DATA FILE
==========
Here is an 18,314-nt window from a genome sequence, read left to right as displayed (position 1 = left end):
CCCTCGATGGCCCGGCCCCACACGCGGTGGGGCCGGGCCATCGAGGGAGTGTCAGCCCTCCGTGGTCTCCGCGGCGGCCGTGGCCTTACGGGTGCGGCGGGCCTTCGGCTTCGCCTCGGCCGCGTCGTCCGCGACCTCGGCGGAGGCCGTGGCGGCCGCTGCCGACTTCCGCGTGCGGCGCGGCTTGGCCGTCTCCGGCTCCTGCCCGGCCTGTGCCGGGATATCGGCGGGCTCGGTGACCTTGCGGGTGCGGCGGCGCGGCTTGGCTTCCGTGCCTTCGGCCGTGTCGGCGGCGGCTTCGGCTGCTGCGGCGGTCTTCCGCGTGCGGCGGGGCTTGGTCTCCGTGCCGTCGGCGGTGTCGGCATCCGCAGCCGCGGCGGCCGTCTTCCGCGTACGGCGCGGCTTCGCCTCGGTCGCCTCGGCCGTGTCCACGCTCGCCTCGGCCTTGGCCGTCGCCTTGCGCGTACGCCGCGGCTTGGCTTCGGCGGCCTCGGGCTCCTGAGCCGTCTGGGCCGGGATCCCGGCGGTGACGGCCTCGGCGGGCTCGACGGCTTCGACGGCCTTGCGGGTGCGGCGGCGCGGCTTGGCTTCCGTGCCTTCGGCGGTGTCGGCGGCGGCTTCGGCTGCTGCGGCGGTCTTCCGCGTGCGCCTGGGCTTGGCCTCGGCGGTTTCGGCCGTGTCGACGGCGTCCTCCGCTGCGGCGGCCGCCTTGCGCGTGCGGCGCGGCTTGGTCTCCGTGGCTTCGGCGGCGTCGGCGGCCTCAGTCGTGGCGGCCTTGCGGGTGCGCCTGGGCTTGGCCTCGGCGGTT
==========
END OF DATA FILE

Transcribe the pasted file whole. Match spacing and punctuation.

Here is an 18,314-nt window from a genome sequence, read left to right as displayed (position 1 = left end):
CCCTCGATGGCCCGGCCCCACACGCGGTGGGGCCGGGCCATCGAGGGAGTGTCAGCCCTCCGTGGTCTCCGCGGCGGCCGTGGCCTTACGGGTGCGGCGGGCCTTCGGCTTCGCCTCGGCCGCGTCGTCCGCGACCTCGGCGGAGGCCGTGGCGGCCGCTGCCGACTTCCGCGTGCGGCGCGGCTTGGCCGTCTCCGGCTCCTGCCCGGCCTGTGCCGGGATATCGGCGGGCTCGGTGACCTTGCGGGTGCGGCGGCGCGGCTTGGCTTCCGTGCCTTCGGCCGTGTCGGCGGCGGCTTCGGCTGCTGCGGCGGTCTTCCGCGTGCGGCGGGGCTTGGTCTCCGTGCCGTCGGCGGTGTCGGCATCCGCAGCCGCGGCGGCCGTCTTCCGCGTACGGCGCGGCTTCGCCTCGGTCGCCTCGGCCGTGTCCACGCTCGCCTCGGCCTTGGCCGTCGCCTTGCGCGTACGCCGCGGCTTGGCTTCGGCGGCCTCGGGCTCCTGAGCCGTCTGGGCCGGGATCCCGGCGGTGACGGCCTCGGCGGGCTCGACGGCTTCGACGGCCTTGCGGGTGCGGCGGCGCGGCTTGGCTTCCGTGCCTTCGGCGGTGTCGGCGGCGGCTTCGGCTGCTGCGGCGGTCTTCCGCGTGCGCCTGGGCTTGGCCTCGGCGGTTTCGGCCGTGTCGACGGCGTCCTCCGCTGCGGCGGCCGCCTTGCGCGTGCGGCGCGGCTTGGTCTCCGTGGCTTCGGCGGCGTCGGCGGCCTCAGTCGTGGCGGCCTTGCGGGTGCGCCTGGGCTTGGCCTCGGCGGTT